After reading the entire article, there was one sentence that not only jumped out but the reason that big money in politics is so bad for the average American:
Corporations will continue to lobby for ever-lower taxes -- and politicians will continue to cower to their demands, so these companies will fund their next reelection campaign.Thanks to the most recent SCOTUS ruling about Citizens United, the amount of money in this 2012 race is obscene and you can expect those spending millions to get a candidate elected are going to want something in return. Those who are wealthy can find the loopholes in the Tax Code to take care of their needs to pay less taxes. It is the rest of us who are expected to make up the difference
When you read this article, your blood begins to boil at both parties who are protecting the wealthy at the expense of the Middle Class although now it seems to be a larger percentage of wealthy Republicans in the Senate who are protecting the wealthy corporations and their CEO's who make millions each year in salary and even more in bonuses in order to get Romney elected. At the same time many Americans are trying to figure out how to fill up their gas tank, buy groceries, and pay their mortgage and utilities. Now Senate Republicans are blocking the bill to keep student loan interest low.
This part of the article also jumps out when you eliminate the tax breaks that these corporations paying so little tax are using:
Eliminate these tax breaks, and the U.S. Treasury would be $473 billion richer today.
Even worse, 134 of the 280 companies examined were content paying foreign taxes at a rate one-third higher than they paid in America.Miss the days of Reagan when both parties worked together for Americans. Now we have jerks in both parties who want to score points for reelection and could care less about regular Americans. Because of their selfish policies on both sides to benefit their donors, it has created this mess. I used to challenge the thought of throw them all out but when you can only come up a percentage of people who you would keep, it is a sad state of affairs.
Now we also have Cong Cantor (R-VA) who is part of Young Guns using donations for Senate candidates like Lugar in IN. Why? What has happened to the Republican Party members of the House who are using contributions that were given for House members not for the Senate -- seems dishonest to take contributions for one group and then give the money to a different group. It looks to have become a symptom of the Republican Party today with the establishment in charge. Honesty has flown out the window.
If this doesn't make you mad, nothing will. We have been sold down the river for campaign contributions on both sides from the wealthy who then want protected from higher taxes. Disgusting!
Many Fortune 500 Firms Pay Less in Income Taxes Than You
Posted 2:19PM 05/07/12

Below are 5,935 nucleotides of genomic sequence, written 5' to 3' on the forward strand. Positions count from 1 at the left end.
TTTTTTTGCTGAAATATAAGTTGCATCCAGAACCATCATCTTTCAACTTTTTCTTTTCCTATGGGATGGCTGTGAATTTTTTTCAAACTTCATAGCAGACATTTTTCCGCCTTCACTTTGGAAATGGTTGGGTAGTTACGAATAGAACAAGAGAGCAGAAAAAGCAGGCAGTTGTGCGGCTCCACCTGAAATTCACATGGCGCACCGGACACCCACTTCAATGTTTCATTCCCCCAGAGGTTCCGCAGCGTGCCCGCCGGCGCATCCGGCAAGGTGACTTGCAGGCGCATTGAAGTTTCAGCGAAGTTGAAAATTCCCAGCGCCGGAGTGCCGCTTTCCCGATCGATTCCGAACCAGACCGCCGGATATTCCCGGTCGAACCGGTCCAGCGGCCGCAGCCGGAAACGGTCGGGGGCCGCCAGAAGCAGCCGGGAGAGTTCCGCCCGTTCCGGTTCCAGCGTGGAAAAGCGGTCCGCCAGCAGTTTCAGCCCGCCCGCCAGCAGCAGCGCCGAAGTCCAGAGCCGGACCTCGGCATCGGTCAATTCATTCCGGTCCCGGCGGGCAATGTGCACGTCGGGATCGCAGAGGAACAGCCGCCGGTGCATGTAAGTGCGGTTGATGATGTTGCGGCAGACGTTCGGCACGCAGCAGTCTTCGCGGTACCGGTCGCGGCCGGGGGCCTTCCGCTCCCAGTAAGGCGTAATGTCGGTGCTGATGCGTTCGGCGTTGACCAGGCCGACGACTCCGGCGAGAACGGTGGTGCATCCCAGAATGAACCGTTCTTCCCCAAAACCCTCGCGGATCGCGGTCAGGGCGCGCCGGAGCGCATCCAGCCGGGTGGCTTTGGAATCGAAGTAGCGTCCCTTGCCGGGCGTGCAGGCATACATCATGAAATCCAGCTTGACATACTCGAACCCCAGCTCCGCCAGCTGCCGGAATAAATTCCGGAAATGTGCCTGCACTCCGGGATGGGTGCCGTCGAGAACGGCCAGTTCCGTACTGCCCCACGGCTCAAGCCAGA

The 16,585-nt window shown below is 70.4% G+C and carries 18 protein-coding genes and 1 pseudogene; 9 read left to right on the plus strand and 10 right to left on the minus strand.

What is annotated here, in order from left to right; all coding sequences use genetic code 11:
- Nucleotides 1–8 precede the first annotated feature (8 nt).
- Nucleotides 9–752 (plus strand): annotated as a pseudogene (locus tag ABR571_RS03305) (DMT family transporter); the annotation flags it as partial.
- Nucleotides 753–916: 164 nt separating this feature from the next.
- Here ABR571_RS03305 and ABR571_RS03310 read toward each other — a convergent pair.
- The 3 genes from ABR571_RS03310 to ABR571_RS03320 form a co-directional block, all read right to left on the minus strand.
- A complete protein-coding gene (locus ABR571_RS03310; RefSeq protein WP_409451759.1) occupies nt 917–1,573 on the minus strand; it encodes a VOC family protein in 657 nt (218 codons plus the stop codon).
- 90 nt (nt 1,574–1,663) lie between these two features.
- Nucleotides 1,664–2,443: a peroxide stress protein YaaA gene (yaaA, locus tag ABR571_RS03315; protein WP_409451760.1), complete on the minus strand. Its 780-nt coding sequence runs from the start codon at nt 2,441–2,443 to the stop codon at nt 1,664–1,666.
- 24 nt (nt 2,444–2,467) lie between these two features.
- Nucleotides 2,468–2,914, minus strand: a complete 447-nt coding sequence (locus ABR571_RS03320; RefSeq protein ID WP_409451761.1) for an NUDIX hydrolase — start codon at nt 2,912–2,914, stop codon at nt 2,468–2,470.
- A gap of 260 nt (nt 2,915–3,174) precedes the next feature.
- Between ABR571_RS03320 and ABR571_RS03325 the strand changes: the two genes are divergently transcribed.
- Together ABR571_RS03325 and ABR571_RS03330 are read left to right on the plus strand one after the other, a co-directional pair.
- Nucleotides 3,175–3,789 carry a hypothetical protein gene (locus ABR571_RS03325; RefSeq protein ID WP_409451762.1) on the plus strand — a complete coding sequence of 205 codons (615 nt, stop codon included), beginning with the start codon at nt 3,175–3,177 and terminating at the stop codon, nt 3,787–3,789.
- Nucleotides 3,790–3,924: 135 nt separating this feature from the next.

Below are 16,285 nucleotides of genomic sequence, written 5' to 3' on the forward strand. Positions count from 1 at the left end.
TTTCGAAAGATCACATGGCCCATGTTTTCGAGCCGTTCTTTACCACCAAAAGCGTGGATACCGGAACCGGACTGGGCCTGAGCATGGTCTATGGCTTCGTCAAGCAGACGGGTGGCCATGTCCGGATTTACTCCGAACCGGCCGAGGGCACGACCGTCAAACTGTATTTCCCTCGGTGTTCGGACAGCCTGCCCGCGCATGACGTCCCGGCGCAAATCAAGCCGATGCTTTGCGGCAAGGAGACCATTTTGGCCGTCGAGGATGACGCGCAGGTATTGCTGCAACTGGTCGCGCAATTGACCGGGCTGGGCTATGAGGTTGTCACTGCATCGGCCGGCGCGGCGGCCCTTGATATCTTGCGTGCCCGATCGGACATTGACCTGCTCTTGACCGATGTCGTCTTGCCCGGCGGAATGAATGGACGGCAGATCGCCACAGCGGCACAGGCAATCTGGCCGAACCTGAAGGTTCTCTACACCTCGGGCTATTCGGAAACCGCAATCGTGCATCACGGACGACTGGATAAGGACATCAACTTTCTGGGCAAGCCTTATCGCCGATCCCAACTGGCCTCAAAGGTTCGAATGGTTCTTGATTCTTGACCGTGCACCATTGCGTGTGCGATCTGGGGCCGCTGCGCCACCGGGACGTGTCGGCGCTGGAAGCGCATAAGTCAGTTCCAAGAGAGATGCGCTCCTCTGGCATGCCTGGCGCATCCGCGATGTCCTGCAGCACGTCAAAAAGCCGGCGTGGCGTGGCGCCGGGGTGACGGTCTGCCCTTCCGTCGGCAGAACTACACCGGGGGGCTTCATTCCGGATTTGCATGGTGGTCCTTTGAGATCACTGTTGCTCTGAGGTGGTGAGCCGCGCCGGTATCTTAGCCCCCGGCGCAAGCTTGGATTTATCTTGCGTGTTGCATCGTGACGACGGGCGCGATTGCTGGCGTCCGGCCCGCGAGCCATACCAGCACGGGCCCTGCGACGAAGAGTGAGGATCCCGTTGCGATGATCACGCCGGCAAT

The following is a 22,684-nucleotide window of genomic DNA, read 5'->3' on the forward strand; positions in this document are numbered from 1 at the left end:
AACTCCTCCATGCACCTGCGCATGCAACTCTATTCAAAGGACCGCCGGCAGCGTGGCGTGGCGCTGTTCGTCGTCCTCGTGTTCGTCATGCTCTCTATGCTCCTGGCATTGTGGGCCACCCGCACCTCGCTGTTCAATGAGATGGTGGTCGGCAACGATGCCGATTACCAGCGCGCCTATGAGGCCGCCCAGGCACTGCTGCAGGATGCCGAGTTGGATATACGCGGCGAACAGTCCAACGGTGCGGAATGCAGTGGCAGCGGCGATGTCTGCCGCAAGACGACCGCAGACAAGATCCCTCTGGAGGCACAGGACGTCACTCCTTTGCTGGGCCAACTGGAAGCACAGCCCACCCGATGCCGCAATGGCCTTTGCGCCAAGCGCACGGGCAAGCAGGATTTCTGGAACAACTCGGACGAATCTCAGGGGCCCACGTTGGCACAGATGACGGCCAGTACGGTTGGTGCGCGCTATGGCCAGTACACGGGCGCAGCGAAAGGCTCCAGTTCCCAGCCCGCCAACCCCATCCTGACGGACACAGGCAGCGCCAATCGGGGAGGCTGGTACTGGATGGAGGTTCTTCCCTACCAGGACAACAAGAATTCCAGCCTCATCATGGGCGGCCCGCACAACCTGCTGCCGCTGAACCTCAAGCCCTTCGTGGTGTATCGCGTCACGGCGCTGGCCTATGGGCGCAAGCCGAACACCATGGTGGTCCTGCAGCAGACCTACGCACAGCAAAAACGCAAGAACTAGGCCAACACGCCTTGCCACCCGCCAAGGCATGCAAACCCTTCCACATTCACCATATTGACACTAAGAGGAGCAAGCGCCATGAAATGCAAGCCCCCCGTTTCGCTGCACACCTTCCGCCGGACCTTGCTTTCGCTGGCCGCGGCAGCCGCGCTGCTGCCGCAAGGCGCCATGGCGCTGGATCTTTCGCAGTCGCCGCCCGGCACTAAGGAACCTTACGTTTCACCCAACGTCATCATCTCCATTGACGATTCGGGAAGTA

It's widely known that billionaire Warren Buffett and millionaire President Obama pay taxes at a lower rate than their secretaries, who make much less.
This "inequality" led them to devise a plan to hike the minimum tax rate on the top 0.3% of taxpayers -- now referred to as "The Buffett Rule."
But what's even more shocking is that American citizens collectively pay higher income tax rates than General Electric, Boeing, DuPont, and countless other companies.
Tiny Tax rates for Trillionaires
A recent study examined 280 of the largest companies in America and the taxes they paid in 2008, 2009, and 2010. All were Fortune 500 companies. And all were profitable. In fact, their pre-tax profit over that period totaled $1.4 trillion.
Yet a whopping 25% of them paid federal taxes at a rate of less than 10% (compared to the standard 35% corporate tax rate). And 30 of these companies paid absolutely no income tax on their profits between 2008 and 2010.
The 78 companies that enjoyed at least one year of paying no income tax had profits equaling $156 billion.
Yet instead of the $55 billion in tax revenue you'd assume the government would have received (at the 35% corporate rate), these companies (all of which -- again -- were profitable) received refund checks from the government totaling $21.8 billion.
We're talking corporate giants ranging from Duke Energy and Eli Lilly to ExxonMobil and Goldman Sachs.
It Affects All of Us
The study goes on to point out that the prevalence of these "corporate tax dodgers" means paying more for (or getting less of) government-funded projects. It means unfairness in corporate competition. It means struggling state governments.
And it means angry citizens who are upset and disillusioned by (not to mention downright angry with) their elected officials and the government these officials are entrusted to run.
So how was this possible? An obvious answer is the size of the tax code. SmartMoney recently noted that the U.S. tax code now contains more than four times the number of words that Shakespeare left behind across all of his works.
Yet it's full of loopholes -- loopholes that legally permit even a tech giant such as Apple to sidestep billions of dollars in taxes.
A recent article in The New York Times explained how Apple avoids state taxes in California by setting up additional corporate offices in Nevada (which has no state income tax).
It also pointed out an elaborate technique like the "Double Irish With a Dutch Sandwich" trick, whereby Apple sends profits through Irish subsidiaries to subsidiaries in the Netherlands to other subsidiaries in the Caribbean. This all lets Apple trim its U.S. federal tax bill.
A former Treasury economist calculated that, without these strategies, Apple's tax bill would have been $5.7 billion instead of the $3.3 billion it actually paid.
But Apple's not alone. Countless other companies employ similar methods. And it's completely legal.
Excerpt: Read More at the Daily Finance